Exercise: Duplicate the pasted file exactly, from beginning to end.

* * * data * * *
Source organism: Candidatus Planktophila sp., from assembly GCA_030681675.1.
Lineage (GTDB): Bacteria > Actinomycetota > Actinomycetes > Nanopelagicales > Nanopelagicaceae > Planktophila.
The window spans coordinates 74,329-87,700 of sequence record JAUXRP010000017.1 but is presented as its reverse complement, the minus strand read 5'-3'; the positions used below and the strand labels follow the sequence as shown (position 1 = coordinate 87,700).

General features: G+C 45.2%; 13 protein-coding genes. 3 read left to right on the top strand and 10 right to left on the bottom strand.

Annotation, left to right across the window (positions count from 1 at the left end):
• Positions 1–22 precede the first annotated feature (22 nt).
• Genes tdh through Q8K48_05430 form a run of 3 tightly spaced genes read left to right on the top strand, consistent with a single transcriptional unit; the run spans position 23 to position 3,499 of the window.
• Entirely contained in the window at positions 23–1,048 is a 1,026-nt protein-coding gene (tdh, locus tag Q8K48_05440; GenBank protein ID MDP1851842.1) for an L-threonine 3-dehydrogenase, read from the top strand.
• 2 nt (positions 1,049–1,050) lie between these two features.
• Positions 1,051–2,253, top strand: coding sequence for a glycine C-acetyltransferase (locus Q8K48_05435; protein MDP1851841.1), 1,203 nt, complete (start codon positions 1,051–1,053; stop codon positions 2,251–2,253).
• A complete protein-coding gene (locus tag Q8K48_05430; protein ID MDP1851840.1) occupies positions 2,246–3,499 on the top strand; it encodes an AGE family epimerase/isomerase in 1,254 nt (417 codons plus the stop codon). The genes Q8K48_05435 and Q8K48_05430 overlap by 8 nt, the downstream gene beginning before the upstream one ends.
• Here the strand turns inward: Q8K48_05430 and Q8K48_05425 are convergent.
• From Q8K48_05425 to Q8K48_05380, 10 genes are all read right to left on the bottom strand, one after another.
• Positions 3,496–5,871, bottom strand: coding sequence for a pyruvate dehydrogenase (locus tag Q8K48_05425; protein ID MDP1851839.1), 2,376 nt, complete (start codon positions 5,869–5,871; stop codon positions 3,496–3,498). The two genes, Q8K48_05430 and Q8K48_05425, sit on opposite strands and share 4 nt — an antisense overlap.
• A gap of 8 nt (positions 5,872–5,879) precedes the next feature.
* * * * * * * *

Source organism: Candidatus Planktophila sp., from assembly GCA_030681675.1.
Lineage (GTDB): Bacteria > Actinomycetota > Actinomycetes > Nanopelagicales > Nanopelagicaceae > Planktophila.
The window spans coordinates 74,329-87,700 of sequence record JAUXRP010000017.1 but is presented as its reverse complement, the minus strand read 5'-3'; the positions used below and the strand labels follow the sequence as shown (position 1 = coordinate 87,700).

General features: G+C 45.2%; 13 protein-coding genes. 3 read left to right on the top strand and 10 right to left on the bottom strand.

Annotation, left to right across the window (positions count from 1 at the left end):
• Positions 1–22 precede the first annotated feature (22 nt).
• Genes tdh through Q8K48_05430 form a run of 3 tightly spaced genes read left to right on the top strand, consistent with a single transcriptional unit; the run spans position 23 to position 3,499 of the window.
• Entirely contained in the window at positions 23–1,048 is a 1,026-nt protein-coding gene (tdh, locus tag Q8K48_05440; GenBank protein ID MDP1851842.1) for an L-threonine 3-dehydrogenase, read from the top strand.
• 2 nt (positions 1,049–1,050) lie between these two features.
• Positions 1,051–2,253, top strand: coding sequence for a glycine C-acetyltransferase (locus Q8K48_05435; protein MDP1851841.1), 1,203 nt, complete (start codon positions 1,051–1,053; stop codon positions 2,251–2,253).
• A complete protein-coding gene (locus tag Q8K48_05430; protein ID MDP1851840.1) occupies positions 2,246–3,499 on the top strand; it encodes an AGE family epimerase/isomerase in 1,254 nt (417 codons plus the stop codon). The genes Q8K48_05435 and Q8K48_05430 overlap by 8 nt, the downstream gene beginning before the upstream one ends.
• Here the strand turns inward: Q8K48_05430 and Q8K48_05425 are convergent.
• From Q8K48_05425 to Q8K48_05380, 10 genes are all read right to left on the bottom strand, one after another.
• Positions 3,496–5,871, bottom strand: coding sequence for a pyruvate dehydrogenase (locus tag Q8K48_05425; protein ID MDP1851839.1), 2,376 nt, complete (start codon positions 5,869–5,871; stop codon positions 3,496–3,498). The two genes, Q8K48_05430 and Q8K48_05425, sit on opposite strands and share 4 nt — an antisense overlap.
• A gap of 8 nt (positions 5,872–5,879) precedes the next feature.